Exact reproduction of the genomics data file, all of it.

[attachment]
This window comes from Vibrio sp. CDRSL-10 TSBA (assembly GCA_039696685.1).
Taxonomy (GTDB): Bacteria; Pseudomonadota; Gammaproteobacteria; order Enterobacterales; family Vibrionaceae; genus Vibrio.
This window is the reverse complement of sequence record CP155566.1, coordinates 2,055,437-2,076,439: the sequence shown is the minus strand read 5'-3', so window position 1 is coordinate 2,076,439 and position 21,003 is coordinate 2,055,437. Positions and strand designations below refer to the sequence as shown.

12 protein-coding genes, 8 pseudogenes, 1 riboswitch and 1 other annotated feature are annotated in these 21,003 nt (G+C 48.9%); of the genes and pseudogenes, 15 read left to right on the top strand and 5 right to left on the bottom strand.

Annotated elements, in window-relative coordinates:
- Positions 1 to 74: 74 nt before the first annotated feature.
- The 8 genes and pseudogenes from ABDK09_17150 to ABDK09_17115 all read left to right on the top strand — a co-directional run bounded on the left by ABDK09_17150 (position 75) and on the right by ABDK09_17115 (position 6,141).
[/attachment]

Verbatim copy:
This window comes from Vibrio sp. CDRSL-10 TSBA (assembly GCA_039696685.1).
Taxonomy (GTDB): Bacteria; Pseudomonadota; Gammaproteobacteria; order Enterobacterales; family Vibrionaceae; genus Vibrio.
This window is the reverse complement of sequence record CP155566.1, coordinates 2,055,437-2,076,439: the sequence shown is the minus strand read 5'-3', so window position 1 is coordinate 2,076,439 and position 21,003 is coordinate 2,055,437. Positions and strand designations below refer to the sequence as shown.

12 protein-coding genes, 8 pseudogenes, 1 riboswitch and 1 other annotated feature are annotated in these 21,003 nt (G+C 48.9%); of the genes and pseudogenes, 15 read left to right on the top strand and 5 right to left on the bottom strand.

Annotated elements, in window-relative coordinates:
- Positions 1 to 74: 74 nt before the first annotated feature.
- The 8 genes and pseudogenes from ABDK09_17150 to ABDK09_17115 all read left to right on the top strand — a co-directional run bounded on the left by ABDK09_17150 (position 75) and on the right by ABDK09_17115 (position 6,141).